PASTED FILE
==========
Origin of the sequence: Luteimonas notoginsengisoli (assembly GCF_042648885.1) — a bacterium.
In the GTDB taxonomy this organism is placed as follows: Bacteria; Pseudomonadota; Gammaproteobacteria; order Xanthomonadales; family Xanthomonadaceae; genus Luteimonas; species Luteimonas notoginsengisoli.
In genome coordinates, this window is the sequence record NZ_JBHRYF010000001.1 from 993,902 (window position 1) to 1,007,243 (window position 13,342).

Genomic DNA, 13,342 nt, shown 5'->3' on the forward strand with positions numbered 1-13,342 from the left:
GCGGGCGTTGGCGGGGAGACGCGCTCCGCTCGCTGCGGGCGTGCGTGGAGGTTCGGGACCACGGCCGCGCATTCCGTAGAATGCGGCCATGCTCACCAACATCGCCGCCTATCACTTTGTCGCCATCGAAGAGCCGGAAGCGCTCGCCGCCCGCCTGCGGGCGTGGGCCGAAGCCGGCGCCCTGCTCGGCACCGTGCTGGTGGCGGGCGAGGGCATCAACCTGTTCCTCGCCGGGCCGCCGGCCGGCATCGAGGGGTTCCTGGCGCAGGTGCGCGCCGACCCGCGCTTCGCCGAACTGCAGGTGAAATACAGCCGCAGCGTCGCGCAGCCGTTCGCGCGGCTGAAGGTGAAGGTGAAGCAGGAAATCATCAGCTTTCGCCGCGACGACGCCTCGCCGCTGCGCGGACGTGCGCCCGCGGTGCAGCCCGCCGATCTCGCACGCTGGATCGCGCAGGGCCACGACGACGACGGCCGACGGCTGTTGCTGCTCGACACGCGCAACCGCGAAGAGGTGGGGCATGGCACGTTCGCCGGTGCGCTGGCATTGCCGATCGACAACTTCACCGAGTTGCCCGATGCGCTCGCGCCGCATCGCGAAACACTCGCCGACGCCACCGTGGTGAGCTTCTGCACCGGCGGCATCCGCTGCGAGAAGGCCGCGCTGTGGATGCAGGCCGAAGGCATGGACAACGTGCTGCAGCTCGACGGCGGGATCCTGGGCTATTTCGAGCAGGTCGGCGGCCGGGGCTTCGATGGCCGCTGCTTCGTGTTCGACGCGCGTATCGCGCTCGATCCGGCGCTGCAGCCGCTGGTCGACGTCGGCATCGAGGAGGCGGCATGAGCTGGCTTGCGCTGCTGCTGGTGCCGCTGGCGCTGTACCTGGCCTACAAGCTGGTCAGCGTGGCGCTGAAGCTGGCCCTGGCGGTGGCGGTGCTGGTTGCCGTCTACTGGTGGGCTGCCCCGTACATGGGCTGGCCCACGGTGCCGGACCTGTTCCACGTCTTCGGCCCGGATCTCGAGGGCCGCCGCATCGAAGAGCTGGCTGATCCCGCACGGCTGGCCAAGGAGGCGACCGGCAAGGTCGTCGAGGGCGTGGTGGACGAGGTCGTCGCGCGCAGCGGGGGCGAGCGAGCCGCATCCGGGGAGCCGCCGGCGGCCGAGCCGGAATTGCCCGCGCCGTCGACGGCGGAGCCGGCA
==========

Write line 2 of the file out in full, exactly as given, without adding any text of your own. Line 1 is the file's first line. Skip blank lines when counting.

In the GTDB taxonomy this organism is placed as follows: Bacteria; Pseudomonadota; Gammaproteobacteria; order Xanthomonadales; family Xanthomonadaceae; genus Luteimonas; species Luteimonas notoginsengisoli.